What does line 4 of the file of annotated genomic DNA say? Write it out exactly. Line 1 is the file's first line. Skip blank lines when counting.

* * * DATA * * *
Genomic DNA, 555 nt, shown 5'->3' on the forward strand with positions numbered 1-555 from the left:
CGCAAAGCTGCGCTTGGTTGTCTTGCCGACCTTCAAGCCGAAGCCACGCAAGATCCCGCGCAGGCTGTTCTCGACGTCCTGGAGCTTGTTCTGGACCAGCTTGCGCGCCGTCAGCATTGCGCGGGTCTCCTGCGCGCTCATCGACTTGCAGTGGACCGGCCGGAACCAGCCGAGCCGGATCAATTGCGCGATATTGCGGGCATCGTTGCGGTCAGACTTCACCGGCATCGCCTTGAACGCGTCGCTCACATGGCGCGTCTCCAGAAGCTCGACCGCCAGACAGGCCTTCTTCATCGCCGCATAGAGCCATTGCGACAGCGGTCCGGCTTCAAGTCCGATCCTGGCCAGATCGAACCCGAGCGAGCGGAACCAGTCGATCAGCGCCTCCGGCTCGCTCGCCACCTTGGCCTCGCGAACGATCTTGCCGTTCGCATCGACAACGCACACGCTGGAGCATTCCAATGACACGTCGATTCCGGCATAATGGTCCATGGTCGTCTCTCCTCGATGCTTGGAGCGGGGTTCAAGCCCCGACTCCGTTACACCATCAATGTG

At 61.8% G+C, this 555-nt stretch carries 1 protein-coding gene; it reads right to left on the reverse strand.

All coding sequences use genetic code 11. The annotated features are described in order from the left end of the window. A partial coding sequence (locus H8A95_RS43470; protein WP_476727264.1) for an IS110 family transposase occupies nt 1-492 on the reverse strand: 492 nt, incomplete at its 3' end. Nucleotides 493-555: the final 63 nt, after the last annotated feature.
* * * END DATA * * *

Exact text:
All coding sequences use genetic code 11. The annotated features are described in order from the left end of the window. A partial coding sequence (locus H8A95_RS43470; protein WP_476727264.1) for an IS110 family transposase occupies nt 1-492 on the reverse strand: 492 nt, incomplete at its 3' end. Nucleotides 493-555: the final 63 nt, after the last annotated feature.